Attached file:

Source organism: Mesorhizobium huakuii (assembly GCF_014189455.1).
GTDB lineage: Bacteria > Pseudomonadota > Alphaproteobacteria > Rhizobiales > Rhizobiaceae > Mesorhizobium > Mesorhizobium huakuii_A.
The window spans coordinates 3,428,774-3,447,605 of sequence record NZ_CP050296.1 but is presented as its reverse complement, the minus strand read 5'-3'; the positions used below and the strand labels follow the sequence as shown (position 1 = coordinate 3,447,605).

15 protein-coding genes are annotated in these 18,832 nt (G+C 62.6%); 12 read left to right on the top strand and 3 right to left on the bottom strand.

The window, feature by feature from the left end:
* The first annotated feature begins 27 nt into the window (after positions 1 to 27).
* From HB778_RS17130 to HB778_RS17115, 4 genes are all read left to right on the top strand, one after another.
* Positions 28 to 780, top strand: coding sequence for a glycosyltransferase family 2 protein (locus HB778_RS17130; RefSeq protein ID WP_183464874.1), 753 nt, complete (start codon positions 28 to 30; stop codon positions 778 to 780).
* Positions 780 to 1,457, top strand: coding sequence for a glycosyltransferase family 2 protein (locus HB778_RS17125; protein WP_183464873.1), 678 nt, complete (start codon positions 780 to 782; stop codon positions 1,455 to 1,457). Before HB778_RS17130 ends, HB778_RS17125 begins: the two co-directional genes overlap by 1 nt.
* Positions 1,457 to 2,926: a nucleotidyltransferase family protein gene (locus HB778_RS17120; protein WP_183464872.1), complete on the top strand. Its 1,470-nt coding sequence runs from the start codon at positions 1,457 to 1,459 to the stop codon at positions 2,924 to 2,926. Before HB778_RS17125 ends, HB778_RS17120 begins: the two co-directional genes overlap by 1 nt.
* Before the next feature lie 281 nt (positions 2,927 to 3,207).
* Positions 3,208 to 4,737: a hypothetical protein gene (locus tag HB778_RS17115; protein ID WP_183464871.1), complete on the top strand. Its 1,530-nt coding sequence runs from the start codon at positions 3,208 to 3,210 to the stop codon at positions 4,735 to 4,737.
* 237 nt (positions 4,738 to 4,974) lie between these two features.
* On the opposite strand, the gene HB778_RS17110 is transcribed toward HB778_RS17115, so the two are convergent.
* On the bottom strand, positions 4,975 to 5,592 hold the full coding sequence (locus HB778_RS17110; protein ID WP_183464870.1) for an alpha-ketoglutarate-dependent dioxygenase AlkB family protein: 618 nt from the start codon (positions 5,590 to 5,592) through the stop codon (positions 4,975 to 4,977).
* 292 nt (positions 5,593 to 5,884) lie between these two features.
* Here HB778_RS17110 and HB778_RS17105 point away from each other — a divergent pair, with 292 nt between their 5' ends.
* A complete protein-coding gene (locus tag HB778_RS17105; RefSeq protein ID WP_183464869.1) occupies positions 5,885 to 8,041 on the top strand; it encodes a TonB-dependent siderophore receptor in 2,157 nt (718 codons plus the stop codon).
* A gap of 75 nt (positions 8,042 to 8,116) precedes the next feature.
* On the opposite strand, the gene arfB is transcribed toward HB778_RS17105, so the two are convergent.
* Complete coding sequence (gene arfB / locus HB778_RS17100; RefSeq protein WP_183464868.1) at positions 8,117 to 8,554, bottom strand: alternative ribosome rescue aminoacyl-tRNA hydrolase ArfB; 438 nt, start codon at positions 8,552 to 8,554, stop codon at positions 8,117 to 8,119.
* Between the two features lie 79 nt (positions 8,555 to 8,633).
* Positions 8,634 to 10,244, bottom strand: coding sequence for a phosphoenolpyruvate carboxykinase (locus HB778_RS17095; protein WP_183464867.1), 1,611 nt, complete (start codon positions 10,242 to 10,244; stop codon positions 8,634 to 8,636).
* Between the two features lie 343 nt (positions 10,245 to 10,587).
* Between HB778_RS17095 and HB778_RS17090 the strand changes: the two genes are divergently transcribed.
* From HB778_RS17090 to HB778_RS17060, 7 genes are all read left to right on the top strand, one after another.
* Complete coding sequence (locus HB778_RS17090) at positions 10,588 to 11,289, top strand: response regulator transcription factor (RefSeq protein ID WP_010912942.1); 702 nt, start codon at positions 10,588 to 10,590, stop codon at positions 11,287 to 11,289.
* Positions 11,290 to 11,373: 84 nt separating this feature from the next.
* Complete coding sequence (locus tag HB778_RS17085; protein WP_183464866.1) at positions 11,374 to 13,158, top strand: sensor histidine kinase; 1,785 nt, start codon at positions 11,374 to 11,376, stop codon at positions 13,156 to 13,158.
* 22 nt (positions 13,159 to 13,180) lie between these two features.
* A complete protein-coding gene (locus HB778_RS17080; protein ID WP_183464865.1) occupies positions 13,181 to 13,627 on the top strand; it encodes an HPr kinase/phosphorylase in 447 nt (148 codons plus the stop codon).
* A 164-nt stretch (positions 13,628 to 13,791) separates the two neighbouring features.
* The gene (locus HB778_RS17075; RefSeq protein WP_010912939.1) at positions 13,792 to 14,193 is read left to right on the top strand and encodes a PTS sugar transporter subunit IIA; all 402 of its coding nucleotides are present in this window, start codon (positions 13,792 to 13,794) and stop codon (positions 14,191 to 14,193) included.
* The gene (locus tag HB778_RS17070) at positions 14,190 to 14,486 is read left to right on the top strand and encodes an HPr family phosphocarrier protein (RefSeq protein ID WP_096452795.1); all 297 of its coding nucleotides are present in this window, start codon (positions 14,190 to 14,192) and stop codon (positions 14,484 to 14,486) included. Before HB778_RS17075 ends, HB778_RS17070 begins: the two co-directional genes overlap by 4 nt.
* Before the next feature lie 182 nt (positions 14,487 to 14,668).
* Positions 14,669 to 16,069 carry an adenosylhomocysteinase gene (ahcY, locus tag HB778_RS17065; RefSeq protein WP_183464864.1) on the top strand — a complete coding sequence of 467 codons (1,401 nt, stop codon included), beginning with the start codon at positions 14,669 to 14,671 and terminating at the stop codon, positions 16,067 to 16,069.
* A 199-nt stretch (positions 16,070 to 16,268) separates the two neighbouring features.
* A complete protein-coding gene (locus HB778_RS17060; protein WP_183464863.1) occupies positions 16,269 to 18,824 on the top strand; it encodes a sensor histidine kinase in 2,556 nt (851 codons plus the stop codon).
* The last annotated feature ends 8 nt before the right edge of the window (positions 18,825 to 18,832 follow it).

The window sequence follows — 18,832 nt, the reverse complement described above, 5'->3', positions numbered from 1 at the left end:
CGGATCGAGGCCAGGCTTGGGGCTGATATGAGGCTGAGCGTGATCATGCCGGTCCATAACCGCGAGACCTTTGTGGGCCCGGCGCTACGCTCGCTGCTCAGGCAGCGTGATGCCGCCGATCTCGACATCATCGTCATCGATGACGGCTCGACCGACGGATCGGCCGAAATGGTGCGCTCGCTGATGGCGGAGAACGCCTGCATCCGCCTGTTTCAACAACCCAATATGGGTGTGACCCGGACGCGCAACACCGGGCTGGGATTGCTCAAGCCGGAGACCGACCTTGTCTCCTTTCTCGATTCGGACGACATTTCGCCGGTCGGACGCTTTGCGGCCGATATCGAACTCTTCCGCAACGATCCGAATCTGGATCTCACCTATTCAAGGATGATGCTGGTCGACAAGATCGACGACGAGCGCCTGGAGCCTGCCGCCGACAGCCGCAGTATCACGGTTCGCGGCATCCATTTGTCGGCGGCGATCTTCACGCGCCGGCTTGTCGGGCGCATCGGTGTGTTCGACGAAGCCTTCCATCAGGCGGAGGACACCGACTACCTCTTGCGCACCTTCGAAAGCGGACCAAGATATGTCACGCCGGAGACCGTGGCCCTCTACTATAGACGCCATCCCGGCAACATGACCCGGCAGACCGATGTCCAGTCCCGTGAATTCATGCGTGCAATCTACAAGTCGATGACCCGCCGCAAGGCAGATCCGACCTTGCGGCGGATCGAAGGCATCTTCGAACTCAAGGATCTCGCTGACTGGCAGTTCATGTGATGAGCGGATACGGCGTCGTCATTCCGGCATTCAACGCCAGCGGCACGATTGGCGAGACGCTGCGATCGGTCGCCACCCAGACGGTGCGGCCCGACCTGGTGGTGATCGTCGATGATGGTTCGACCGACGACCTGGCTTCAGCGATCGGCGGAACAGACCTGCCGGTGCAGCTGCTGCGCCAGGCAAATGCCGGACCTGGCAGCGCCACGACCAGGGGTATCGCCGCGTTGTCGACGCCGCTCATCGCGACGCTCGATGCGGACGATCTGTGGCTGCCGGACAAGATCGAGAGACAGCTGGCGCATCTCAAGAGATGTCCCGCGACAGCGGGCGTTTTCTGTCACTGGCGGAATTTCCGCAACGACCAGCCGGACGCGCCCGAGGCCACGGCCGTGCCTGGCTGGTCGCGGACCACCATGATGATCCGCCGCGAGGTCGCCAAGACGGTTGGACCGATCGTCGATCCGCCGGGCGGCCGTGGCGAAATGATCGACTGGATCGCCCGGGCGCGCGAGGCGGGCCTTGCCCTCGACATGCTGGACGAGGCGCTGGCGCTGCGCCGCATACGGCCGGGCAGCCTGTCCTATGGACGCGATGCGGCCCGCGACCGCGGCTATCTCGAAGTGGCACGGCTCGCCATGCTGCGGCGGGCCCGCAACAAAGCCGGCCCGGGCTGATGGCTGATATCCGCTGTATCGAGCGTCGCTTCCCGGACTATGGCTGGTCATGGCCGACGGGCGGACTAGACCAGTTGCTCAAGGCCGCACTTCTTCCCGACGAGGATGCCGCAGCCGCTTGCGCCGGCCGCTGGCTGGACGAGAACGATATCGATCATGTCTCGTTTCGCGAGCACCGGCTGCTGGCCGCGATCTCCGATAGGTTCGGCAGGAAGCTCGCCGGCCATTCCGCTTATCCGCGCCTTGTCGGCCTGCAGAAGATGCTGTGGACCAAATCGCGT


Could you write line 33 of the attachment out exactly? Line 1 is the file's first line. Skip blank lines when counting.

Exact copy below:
* The gene (locus HB778_RS17075; RefSeq protein WP_010912939.1) at positions 13,792 to 14,193 is read left to right on the top strand and encodes a PTS sugar transporter subunit IIA; all 402 of its coding nucleotides are present in this window, start codon (positions 13,792 to 13,794) and stop codon (positions 14,191 to 14,193) included.